Does Red Meat Cause Acne?

It has been scientifically proven that what you put into your body makes a massive difference in the quality and appearance of your skin. Gluten, dairy, and spices have all been linked to acne flares, along with a ton of other common food choices. Our bodies work as a well oiled machine and if one piece is out of sync, the entire system begins to back up.

This means that if something upsets your stomach and digestive system, your skin very well may feel the effects due to the irritation triggering an immune system response to help fend of the inflammation and bacteria. This may create some concerns as to what other foods cause skin reactions.

Does Red Meat Cause Acne ?

Can Red Meat Really Cause Acne?

Red meat gets a bad reputation due to being full of saturated fats and cholesterol. Both of these are fine in moderation but should be consumed carefully since they can cause some long term health issues. Many people have come to associate red meat with acne, as well. It makes sense; if it upsets your body it should cause issues with your face, too, right? Wrong. Amazingly, red meat may actually offer some incredible skincare benefits, according to many dermatologists. 

Red meat is rich in protein and zinc, making it excellent for treating acne flares. Zinc is an essential nutrient that your body needs in order to function properly. One of the most effective and highly studied acne treatments currently available, zinc helps to fight bacterial growth and acts as an anti inflammatory agent. Protein is amazing in helping your body to heal and become stronger. Consuming a high protein diet is key in keeping your skin clear, especially if you have fair skin, according to many studies

Alternatively, some people will experience negative reactions to red meat. Like any other acne variable, red meat’s effect on your skin is as personal as your fingerprint. One of the biggest concerns in consuming meat in any form is antibiotic exposure. Non-organic meats are procured from cows and pigs treated with antibiotic solutions to keep them healthy and disease free.

Continued exposure to these antibiotics can cause a host of rather serious health concerns in humans, especially in those with compromised immune systems. It is the same as taking unprescribed antibiotics regularly; it damages your gut health by wiping out both good and bad germs. This carries over to your skin, as well, wiping out good bacteria and creating an imbalance should the bad bacteria return first.

Consuming antibiotic fed meat can create an antibiotic resistance within your body, making it harder to treat bacterial breakouts in the future. The rise of so called “superbugs” has caused concern within medical communities; these are illnesses that are resistant to current antibiotics due to overuse and over-prescription. On a smaller scale, you can become resistant to once effective antibiotics through eating treated meat, making it much harder for your doctor to treat bacterial acne breakouts.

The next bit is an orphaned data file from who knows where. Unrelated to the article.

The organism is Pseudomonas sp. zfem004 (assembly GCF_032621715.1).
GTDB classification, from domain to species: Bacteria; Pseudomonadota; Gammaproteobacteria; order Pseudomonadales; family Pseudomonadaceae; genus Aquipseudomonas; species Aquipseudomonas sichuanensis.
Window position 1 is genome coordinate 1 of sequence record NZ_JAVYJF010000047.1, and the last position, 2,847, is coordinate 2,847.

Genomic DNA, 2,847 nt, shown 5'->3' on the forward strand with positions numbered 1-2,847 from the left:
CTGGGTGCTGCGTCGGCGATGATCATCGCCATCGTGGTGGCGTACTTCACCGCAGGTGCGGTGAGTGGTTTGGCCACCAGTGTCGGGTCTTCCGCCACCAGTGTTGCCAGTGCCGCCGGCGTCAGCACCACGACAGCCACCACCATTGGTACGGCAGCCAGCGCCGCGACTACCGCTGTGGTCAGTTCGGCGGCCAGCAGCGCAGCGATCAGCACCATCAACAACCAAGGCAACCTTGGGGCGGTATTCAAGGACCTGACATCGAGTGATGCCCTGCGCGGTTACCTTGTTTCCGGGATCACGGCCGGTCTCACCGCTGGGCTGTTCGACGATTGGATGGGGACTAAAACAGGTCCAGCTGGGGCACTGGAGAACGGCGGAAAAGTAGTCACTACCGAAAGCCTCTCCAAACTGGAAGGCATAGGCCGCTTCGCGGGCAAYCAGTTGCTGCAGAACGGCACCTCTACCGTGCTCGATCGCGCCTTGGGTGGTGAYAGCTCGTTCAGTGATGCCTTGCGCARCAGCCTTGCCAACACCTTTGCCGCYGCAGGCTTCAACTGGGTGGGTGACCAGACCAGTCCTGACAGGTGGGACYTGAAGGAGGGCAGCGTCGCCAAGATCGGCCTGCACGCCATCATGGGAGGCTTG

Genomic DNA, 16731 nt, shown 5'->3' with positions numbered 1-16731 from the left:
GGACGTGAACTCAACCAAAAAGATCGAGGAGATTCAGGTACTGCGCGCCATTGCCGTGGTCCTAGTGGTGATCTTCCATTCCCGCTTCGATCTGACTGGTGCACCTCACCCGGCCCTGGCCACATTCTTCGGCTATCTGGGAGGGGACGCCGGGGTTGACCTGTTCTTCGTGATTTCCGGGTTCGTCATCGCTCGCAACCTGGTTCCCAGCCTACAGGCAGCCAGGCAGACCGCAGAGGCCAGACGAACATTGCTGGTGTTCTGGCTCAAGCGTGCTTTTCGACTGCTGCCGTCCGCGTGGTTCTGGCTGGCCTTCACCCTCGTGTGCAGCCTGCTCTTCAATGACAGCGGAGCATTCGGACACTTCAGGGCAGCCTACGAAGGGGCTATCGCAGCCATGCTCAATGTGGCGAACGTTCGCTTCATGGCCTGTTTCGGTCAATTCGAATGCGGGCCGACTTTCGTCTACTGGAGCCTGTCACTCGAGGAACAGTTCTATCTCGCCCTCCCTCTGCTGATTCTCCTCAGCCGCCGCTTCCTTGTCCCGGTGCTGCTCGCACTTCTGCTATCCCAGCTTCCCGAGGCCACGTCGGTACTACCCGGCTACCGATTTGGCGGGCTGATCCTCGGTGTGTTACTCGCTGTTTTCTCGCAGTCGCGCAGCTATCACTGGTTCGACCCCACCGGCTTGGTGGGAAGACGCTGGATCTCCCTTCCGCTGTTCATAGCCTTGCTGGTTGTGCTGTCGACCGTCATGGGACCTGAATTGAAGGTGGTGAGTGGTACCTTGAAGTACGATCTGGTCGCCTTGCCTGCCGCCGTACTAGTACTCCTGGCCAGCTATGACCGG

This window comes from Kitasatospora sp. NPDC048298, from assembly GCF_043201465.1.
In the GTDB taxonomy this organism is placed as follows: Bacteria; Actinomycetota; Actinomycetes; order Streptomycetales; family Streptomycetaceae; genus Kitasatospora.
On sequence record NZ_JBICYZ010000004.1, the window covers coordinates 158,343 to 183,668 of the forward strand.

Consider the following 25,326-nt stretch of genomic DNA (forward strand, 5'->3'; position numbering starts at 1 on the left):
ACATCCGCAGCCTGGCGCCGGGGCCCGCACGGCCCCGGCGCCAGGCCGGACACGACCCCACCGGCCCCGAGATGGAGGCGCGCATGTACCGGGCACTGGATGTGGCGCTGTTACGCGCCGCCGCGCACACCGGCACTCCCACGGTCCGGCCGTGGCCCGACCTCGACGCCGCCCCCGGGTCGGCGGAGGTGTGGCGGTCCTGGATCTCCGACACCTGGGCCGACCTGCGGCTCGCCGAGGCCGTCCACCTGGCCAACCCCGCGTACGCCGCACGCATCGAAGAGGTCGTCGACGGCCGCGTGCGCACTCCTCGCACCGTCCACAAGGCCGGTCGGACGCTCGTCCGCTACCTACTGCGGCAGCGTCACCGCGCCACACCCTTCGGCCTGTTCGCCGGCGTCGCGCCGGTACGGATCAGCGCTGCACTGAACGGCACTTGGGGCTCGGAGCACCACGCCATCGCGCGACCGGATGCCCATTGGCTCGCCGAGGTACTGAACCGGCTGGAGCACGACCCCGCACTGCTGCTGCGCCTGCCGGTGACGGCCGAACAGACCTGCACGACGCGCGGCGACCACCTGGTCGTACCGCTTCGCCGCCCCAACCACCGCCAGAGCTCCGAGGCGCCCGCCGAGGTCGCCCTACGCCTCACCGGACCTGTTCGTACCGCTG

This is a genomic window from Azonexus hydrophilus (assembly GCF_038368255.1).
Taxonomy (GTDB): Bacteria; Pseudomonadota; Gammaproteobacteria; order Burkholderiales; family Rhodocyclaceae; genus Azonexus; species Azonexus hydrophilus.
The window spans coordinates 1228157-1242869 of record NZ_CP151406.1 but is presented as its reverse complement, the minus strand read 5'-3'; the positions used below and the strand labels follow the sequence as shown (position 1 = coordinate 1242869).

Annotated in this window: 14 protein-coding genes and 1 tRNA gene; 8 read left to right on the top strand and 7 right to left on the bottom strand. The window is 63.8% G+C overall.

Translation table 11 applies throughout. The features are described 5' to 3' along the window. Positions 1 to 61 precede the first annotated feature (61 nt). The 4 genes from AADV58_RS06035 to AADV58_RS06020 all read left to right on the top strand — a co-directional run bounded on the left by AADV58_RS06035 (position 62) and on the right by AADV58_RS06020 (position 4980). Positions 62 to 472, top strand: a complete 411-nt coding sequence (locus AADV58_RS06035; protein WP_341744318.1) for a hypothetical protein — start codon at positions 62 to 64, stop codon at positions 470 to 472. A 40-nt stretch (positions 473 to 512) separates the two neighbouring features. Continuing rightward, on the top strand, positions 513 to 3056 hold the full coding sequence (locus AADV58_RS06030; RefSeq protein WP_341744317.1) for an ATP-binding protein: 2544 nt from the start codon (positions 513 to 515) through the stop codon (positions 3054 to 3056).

If antibiotics do not work your doctor will have to move on to harsher treatments that pose more serious side effects. To prevent this, source meat that is organic and untreated. It is more expensive but will benefit your health as a whole, including your skin. 

Many doctors are blaming the change in the butchered cows’ diets for the associated acne risks. Cows are genetically designed to feed on grass and other green plants but in farm settings they are often fed grain pellets and similar cheaper, more steadily available options. Grass dies as the seasons change or can be depleted through overgrazing but with grain pellets farmers can control the intake of their cattle at all times.

Unfortunately, there has been an associated rise in the cattle’s omega-6 ratios. Omega-6 is a natural inflammatory agent and has been known to trigger skin reactions when over consumed. To avoid this, try to only purchase grass fed beef, as grass fed cows have a healthier omega-6 to omega-3 ratio, making the meat less likely to create dermal reactions. 

A final potential issue with red meat is that it causes an insulin spike and an increase in the body’s pH. A healthy bodily pH sits at around 7.4. When your pH level increases, you are more likely to experience acne breakouts due to increased inflammation. An anti-inflammatory diet is key in preventing acne flares, especially if your diet is typically rich in dairy, gluten, and other triggers like sugar and oil.

Since beef and pork are both pH impacting, they pose a potential risk and, if advised by your dermatologist, should be avoided to prevent further breakouts and increased bacterial activity. 

Some people are particularly sensitive to meat derived inflammation. Those with diabetes are especially prone to acne breakouts when consuming red meat products. Certain types of red meat actually contains just as many insulin spiking agents as carbohydrates. In fact, researcher found that fish, beef, cheese, and eggs all caused a higher insulin response than many forms of processed carbohydrates.

When your body has an overabundance of insulin, you experience a series of negative health benefits including an increase in acne breakouts. To avoid this, try eating red meats in moderation if you are particularly susceptible to insulin spikes.

Conclusion: Does Red Meat Cause Acne?

All in all, while red meat is not a key to acne formation, it can cause some serious reactions if precautions are not taken or if you are particularly susceptible. Choose grass fed, organic beef that has not been treated with antibiotics to help quell any potential negative impacts from contamination. You can still enjoy red meat, just practice moderation!